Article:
The Black Country has a high prevalence of respiratory conditions in the population, so two digital innovations are being piloted that aim to help GPs standardise how people with lung conditions are identified and supported across the system.
The FeNo pilot will improve provision of asthma care by offering a highly specialised Fractional Exhaled Nitric Oxide (FeNo) testing device to every primary care network (PCN) within the system.
By testing a person’s breath, FeNo helps doctors to diagnose asthma more accurately in those suspected to have the condition, as well as to understand more about an individual’s condition including its severity and how/when it might get worse. The use of FeNo has been linked to improved patient outcomes, better condition management and prescribing (including reduced use of corticosteroids, which are an effective asthma treatment but can cause side-effects for some people), and a reduction in the number of people needing to be referred for hospital care.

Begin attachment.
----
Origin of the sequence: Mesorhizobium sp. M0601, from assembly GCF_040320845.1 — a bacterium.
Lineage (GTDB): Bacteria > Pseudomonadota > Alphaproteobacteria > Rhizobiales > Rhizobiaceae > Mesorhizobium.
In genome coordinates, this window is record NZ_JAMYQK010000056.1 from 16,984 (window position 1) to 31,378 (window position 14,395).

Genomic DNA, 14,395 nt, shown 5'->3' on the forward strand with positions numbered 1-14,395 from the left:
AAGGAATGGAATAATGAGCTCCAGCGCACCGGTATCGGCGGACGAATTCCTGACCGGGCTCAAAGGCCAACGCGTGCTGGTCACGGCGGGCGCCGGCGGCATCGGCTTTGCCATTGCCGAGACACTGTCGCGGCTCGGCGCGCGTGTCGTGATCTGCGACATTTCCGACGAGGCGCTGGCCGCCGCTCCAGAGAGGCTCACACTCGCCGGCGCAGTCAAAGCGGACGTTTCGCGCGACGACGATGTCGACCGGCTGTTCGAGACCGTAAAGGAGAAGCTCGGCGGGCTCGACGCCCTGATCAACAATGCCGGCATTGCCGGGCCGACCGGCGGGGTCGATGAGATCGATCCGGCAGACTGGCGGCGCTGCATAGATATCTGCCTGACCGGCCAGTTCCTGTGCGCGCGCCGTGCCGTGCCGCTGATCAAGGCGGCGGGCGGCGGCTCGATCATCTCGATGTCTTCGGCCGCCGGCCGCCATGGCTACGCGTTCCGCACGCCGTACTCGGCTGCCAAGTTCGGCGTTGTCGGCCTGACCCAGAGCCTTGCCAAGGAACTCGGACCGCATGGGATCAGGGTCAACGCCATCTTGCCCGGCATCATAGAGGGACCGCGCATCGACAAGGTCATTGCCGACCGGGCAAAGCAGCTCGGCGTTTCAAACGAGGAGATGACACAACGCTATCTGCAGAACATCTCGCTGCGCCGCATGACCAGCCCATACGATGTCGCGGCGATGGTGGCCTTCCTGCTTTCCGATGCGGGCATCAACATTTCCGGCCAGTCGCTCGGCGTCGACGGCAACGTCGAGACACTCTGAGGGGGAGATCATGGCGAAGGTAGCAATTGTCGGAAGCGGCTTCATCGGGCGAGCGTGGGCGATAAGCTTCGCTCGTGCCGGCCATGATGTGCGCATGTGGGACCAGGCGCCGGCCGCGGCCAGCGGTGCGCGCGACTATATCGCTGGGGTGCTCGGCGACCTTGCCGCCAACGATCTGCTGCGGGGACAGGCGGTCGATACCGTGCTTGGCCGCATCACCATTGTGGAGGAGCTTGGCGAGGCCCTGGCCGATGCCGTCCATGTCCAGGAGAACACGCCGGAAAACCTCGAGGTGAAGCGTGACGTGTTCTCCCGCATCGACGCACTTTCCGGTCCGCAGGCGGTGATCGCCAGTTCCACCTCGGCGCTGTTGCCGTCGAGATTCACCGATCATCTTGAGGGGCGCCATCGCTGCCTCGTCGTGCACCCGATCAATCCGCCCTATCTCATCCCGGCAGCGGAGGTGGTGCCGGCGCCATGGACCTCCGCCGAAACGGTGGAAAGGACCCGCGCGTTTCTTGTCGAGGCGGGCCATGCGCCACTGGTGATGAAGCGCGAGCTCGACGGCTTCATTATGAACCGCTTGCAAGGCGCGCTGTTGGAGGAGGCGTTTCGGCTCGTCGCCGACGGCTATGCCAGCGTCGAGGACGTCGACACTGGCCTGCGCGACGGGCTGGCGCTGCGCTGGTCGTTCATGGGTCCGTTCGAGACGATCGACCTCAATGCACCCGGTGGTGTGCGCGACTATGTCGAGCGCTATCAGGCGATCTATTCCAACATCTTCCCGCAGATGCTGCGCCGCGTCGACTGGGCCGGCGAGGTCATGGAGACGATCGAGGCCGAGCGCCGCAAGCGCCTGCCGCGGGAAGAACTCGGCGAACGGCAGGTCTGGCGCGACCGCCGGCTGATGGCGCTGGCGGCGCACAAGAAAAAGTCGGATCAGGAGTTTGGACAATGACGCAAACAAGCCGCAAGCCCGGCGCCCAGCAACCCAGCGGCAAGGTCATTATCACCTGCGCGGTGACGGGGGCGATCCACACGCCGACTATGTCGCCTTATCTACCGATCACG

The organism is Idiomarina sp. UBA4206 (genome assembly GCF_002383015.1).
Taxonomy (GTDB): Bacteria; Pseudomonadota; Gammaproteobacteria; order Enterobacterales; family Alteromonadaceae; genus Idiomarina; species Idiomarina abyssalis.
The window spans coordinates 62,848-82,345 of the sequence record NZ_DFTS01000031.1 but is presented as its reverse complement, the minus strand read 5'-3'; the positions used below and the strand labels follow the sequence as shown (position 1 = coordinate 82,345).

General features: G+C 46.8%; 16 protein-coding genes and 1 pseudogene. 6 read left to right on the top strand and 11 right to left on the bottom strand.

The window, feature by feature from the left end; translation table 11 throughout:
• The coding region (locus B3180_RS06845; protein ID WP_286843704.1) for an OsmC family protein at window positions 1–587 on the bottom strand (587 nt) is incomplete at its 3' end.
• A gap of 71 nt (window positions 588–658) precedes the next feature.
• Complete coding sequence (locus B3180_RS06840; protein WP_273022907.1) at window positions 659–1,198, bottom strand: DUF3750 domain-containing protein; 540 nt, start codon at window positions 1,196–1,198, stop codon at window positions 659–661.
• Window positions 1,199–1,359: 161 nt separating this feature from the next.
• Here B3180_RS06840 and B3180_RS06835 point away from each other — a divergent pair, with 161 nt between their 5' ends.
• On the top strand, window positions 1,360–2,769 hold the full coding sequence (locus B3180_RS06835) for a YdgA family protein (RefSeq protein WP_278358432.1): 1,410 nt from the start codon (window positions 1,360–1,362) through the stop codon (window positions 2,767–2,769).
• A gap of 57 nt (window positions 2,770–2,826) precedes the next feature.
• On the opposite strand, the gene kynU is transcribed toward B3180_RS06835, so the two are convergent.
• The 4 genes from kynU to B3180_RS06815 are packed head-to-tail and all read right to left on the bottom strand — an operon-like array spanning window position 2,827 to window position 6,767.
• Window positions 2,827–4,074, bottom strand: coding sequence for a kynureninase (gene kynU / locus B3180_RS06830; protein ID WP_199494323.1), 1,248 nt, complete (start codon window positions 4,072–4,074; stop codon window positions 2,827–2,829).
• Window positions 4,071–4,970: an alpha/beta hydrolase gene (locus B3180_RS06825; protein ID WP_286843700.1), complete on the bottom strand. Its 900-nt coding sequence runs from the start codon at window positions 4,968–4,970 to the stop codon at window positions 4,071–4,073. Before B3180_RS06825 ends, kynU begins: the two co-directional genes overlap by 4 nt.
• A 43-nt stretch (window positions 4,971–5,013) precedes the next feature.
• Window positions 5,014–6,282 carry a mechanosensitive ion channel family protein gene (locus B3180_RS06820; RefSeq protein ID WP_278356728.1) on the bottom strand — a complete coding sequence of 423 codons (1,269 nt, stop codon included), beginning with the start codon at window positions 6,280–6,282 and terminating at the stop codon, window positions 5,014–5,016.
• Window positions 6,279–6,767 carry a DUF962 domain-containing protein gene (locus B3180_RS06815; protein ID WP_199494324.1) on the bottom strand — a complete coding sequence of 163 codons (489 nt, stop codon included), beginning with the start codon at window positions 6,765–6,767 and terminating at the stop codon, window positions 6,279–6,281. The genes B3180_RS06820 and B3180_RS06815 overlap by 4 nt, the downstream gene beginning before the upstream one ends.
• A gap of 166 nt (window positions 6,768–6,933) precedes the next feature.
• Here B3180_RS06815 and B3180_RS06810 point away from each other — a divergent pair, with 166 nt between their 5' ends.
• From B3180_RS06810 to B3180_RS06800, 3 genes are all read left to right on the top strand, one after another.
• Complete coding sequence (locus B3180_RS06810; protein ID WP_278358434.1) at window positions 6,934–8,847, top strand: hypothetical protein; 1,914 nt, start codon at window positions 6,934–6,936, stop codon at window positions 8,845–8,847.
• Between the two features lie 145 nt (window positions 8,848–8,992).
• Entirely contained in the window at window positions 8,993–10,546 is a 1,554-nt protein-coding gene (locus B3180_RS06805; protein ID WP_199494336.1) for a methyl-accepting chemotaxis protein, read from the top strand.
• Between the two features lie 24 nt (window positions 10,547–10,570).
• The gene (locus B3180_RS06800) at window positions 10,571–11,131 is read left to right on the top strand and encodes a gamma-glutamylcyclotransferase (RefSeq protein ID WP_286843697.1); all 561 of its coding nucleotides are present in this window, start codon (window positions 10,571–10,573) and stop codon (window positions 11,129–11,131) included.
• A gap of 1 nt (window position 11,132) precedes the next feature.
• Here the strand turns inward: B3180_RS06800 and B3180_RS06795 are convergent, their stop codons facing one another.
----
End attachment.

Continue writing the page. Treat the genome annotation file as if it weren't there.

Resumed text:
The team is currently working with the clinical leads in each PCN to decide where the devices should be hosted, and once the programme is up and running the Black Country will be one of the foremost areas in the region for providing this type of asthma support.
Another pilot launched for 2023 is Lunghealth: a collaboration between the ICB and Glaxosmithkline (GSK) UK, which will centre on rolling out specialist consultation software that supports GPs to diagnose people who may have COPD (chronic obstructive pulmonary disease), so they can get support to manage their condition at the earliest possible stage. As well as the software, there will be additional specialist nursing support to help practices review a percentage of their patient list and proactively identify those who may need further investigation.
GPs have been invited to submit their expressions of interest to take part in the pilot, which is expected to run until November. GSK's executive summary of the project can be read here.